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  • Kelly Marks

Broadway

The house lights went down; the audience quieted in anticipation. The curtains grew back, the stage lights came up, and 73 actors filled the stage dancing and singing in perfect unison. They were belting out the song, “Food Glorious Food'' from the musical Oliver, while dancing on and around the picnic tables that were on the stage.


Paul and I had been invited to the show by the producers. To be honest, based on some comments from the head honcho, we weren’t sure how great it was going to be. We were eyeing the exits even as we were finding our seats I am ashamed to say. We were even scouring the program to see how many songs we would have to endure before intermission when we could slip out unobserved. After flipping front to back and back to front a couple of times, we realized there was no intermission. We were stuck.


From the opening number however, the cast captivated the entire audience. We were all fully invested. We believed that Fagin was going to teach Oliver to be a great pickpocket, and that Nancy would do the right thing. We also knew Sikes was dangerous if not by his fake beard then certainly by his off-key singing.


I’m sure you’re aware by now that this was not a big-budget Broadway show, and the obstacles this theater troupe had to overcome were not for the faint of heart.


First of all, the mics worked when they deemed it fit and at no other time; second, the cast was so large the stage had to be built out some to accommodate them all, with a prayer that no one would fall off; additionally, very few of the actors were well trained if at all. The audience sat in metal folding chairs on the floor of the cafeteria of the middle school. Sixth, seventh, and eighth graders were singing their hearts out, occasionally out of key, but they gave it all they had.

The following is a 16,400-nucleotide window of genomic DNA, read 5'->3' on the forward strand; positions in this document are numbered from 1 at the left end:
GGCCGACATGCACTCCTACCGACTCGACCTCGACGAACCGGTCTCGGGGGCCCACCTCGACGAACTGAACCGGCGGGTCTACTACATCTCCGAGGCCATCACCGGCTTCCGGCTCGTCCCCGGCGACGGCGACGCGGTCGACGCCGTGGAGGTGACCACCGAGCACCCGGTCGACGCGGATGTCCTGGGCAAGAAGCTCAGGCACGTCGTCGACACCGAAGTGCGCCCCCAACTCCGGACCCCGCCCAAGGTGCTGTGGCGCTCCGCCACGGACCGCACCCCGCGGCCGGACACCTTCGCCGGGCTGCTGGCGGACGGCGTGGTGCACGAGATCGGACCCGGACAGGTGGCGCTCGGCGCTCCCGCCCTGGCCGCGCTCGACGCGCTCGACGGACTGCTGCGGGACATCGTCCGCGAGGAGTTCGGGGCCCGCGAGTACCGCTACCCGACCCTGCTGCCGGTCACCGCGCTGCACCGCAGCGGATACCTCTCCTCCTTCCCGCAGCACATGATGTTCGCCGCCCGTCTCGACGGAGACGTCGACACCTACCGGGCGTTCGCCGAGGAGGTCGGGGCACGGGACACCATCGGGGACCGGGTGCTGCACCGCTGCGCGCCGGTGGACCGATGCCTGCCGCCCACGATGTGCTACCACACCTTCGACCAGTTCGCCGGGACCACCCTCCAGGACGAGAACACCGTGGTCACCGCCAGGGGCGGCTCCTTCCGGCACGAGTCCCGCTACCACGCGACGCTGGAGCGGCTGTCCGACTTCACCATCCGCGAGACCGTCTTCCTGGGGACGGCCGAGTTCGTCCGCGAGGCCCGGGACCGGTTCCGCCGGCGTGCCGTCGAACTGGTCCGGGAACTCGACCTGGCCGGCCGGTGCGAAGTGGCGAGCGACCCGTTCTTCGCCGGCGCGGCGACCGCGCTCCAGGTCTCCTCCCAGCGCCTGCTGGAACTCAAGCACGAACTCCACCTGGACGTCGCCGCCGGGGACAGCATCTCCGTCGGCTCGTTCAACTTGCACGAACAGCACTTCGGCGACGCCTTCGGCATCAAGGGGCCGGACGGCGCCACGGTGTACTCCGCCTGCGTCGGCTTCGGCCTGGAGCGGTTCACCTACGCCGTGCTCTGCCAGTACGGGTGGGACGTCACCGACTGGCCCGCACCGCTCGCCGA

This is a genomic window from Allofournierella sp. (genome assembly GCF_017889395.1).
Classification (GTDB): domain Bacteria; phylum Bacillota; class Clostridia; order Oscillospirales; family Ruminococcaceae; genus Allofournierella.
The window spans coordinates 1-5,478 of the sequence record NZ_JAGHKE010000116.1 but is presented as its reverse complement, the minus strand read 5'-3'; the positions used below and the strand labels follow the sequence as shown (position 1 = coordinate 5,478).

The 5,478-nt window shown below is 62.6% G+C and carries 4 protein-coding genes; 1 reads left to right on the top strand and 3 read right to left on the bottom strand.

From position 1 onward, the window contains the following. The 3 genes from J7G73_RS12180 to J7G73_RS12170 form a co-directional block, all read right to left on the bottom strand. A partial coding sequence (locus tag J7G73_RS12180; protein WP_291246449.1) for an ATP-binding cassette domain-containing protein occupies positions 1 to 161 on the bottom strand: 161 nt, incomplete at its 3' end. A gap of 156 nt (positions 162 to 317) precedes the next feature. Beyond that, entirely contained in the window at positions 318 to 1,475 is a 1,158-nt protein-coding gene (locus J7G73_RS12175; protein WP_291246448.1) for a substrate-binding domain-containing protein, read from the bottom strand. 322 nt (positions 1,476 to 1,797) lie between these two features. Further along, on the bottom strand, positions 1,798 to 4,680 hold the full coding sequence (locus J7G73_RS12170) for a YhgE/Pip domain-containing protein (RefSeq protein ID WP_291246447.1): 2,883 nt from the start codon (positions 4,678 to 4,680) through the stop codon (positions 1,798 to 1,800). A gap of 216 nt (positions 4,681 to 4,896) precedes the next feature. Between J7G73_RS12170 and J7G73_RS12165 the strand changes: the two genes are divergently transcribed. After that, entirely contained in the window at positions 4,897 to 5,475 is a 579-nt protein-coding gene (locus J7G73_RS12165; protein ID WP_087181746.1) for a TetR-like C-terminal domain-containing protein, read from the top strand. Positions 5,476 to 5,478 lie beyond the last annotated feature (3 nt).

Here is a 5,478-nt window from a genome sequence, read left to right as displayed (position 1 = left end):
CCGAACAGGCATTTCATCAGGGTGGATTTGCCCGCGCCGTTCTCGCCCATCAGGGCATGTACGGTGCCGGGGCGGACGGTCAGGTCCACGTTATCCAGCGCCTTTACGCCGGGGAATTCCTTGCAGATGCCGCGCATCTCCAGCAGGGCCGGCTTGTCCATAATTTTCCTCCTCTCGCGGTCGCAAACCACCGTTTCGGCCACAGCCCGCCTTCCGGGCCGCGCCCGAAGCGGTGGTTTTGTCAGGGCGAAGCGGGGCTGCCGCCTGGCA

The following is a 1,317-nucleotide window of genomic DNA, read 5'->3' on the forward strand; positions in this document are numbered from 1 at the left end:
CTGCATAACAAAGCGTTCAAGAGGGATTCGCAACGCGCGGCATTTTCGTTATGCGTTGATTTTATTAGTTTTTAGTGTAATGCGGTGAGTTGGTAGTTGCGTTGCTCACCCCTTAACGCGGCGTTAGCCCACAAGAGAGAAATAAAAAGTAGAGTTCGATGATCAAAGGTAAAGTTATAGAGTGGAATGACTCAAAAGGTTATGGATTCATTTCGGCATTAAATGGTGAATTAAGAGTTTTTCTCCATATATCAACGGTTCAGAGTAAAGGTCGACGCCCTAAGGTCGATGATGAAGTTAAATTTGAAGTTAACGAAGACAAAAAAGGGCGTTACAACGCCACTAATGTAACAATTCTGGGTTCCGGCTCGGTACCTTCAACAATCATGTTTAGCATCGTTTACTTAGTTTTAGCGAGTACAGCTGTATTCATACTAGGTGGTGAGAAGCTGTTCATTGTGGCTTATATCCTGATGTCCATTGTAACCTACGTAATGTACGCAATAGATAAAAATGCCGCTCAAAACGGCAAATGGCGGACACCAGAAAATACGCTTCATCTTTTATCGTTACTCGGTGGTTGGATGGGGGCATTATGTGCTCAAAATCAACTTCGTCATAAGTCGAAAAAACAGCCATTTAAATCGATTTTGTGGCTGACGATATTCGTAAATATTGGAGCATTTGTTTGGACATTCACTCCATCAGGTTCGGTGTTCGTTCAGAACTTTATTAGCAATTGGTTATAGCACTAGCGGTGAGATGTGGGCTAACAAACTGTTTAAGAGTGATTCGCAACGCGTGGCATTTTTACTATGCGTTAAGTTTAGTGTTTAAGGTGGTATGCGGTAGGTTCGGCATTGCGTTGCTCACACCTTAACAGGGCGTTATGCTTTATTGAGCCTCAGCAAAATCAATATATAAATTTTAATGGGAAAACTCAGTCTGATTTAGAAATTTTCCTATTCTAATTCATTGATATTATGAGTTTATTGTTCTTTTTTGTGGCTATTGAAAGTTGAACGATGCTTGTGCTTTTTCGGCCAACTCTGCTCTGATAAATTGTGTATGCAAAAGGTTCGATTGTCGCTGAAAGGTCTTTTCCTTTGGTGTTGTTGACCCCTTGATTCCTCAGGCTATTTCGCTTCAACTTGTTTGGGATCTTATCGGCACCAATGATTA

Paul and I left that evening recounting the highlights of the show, and there were many. The producers (a.k.a. theater teachers) lamented the budget, the lack of equipment, bad acoustics, and all of the other hardships, but I wonder if that didn’t help make it better. These things kept the adults from taking it too seriously, from having expectations that were too high. Sometimes having it all just makes things more difficult. The more we have, the more we expect, instead of the more we are grateful for.


At the end of the play, the cast filed out and took their bows. They were grinning from ear to ear, as well they should’ve been. As the applause died down, the cast took one more bow. The very moment the curtains closed, 73 excited squeals exploded from behind it. You could hear the joy spilling over. Together they had done it, and they had everything they had needed. It couldn’t have been better on Broadway!




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